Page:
Anyone who has ever owned a T-Mobile MyTouch is familiar with the little button on the lower right-hand corner labeled with stylized “G.” It’s T-Mobile’s Genius button, which, once pushed, allows you to issue basic voice commands from calling or texting a contact to searching the web or Google Maps(s goog). If you’ve used it before then you know: Siri(s aapl) it’s not.
The service’s vocabulary and contextual understanding is pretty limited. For instance, if you ask Genius to “find a restaurant” it will pull up the nearest eatery on Google Maps. But if you ask it to find “nearby restaurants” it searches Maps for a joint named “Nearby.” If you’re like me, you’ve probably fiddled with the button a few times and never touched it again, despite its relative convenience on the phone’s faceplate.
But T-Mobile has given Genius a much-needed overhaul, at least on the latest versions of the MyTouch manufactured by Huawei. Nuance Communications(s nuan), which powers the voice-recognition features on T-Mobile devices, is upgrading Genius’ capabilities and the features of the Genius service, providing a deeper level of natural-language understanding and integrating the service with a much broader array of content sources beyond Maps and Google Search.
For instance, if I were to ask the new Genius for nearby restaurants, it would not only understand my intent but also do its searching on Yelp, pulling up dining options nearby and displaying their rankings and reviews. If I were to change that command to “make a reservation at nearby restaurants,” it would bring me to OpenTable’s website and display eateries in the vicinity that accept online bookings.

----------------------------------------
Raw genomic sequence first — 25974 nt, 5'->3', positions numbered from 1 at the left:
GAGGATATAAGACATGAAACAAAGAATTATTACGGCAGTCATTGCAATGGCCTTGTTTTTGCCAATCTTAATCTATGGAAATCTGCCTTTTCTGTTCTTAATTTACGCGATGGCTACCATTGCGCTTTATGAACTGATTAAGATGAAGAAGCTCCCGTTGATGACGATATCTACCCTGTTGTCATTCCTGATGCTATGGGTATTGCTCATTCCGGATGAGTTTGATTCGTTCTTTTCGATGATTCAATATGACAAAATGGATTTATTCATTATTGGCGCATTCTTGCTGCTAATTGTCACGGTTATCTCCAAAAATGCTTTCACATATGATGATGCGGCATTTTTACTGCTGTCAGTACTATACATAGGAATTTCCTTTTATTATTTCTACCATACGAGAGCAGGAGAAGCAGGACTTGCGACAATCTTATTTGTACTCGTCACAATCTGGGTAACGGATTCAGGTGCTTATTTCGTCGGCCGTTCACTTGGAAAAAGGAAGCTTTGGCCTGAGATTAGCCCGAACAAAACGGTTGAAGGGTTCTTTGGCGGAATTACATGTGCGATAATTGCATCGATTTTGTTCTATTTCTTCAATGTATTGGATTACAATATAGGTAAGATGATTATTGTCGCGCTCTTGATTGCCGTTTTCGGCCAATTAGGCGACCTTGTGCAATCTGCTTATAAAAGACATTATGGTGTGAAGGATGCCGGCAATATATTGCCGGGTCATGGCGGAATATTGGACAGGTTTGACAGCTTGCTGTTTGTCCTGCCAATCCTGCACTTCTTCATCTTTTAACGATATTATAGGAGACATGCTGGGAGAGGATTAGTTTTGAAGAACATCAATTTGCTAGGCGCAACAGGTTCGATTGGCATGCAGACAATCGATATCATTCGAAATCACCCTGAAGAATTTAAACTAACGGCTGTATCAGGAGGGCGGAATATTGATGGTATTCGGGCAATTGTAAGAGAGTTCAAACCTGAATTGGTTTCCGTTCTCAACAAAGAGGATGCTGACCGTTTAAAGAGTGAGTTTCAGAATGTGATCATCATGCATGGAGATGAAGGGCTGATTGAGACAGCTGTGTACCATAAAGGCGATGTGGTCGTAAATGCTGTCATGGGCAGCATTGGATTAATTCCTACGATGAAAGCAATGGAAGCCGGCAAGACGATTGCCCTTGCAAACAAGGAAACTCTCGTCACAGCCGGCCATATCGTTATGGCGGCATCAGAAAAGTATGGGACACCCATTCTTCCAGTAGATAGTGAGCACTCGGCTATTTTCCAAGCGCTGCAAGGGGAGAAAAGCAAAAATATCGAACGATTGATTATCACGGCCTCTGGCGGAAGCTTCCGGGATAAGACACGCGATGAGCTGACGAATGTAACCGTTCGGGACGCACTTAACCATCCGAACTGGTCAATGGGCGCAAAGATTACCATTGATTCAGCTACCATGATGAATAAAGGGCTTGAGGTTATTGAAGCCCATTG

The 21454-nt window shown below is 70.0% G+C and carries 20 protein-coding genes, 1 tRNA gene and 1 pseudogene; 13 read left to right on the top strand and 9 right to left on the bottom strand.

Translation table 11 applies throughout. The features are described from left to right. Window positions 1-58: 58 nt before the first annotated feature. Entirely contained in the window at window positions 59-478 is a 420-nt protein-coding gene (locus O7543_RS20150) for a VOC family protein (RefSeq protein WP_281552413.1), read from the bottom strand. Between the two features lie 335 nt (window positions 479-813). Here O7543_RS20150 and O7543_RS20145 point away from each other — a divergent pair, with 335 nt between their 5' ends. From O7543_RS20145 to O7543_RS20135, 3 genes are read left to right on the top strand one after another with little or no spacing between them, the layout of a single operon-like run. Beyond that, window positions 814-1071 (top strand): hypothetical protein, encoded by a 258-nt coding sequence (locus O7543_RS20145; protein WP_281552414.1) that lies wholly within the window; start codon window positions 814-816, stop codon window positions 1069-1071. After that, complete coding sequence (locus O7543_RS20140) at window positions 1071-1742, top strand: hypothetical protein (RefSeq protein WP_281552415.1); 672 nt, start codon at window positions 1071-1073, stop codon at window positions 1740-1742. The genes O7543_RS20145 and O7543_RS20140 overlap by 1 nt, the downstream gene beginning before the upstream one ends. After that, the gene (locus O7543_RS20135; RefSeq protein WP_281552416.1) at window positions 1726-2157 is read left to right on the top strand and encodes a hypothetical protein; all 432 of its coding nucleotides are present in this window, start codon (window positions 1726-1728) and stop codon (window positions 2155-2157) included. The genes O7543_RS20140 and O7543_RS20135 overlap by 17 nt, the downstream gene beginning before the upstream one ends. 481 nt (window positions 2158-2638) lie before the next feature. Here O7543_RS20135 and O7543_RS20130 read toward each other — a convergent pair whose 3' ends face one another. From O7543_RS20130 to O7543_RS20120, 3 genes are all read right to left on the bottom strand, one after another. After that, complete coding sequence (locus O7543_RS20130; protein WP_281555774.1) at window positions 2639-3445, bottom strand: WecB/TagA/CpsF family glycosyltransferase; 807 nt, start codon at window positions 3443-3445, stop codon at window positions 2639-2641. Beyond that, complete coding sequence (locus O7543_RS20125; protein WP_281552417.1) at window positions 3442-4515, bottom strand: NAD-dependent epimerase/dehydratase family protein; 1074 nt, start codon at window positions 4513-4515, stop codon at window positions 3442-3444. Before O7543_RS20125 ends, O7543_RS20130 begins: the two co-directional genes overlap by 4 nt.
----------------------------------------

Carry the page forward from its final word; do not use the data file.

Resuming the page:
If this sounds familiar then you’ve probably used Nuance’s consumer semantic-search app, Dragon Go, available for Android and iOS smartphones. In fact, if you look at the long list of 200 content partners the Genius can access, they’re the same used by Dragon Go. Nuance wouldn’t acknowledge specifically that T-Mobile is white-labeling the semantic-search app, but it’s pretty obvious that’s exactly what it’s doing — and it’s by no means a bad thing. I’m a big fan of Nuance’s intuitive little search app, and being able to access it in fewer steps is a bonus.
The official line, though, is that T-Mobile has basically upgraded its relationship with Nuance to a kind of platinum status. The old Genius tapped into Nuance’s basic speech-recognition APIs, but it had none of the rules-based language-parsing abilities of Nuance’s more-sophisticated offerings. By adding greater contextual understanding and a host of content providers, T-Mobile may be able to turn a pretty lame voice-command feature into something quite useful. So far, though, it’s only available on the MyTouch and MyTouch Q.
Both T-Mobile and Nuance will be represented at GigaOM’s Mobilize conference next month. Nuance CTO Vlad Sejnoha will be speaking on a panel about the future smartphone interface on Sept. 20, while T-Mobile SVP of marketing Brad Duea will discuss the evolution of voice services on Sept. 21.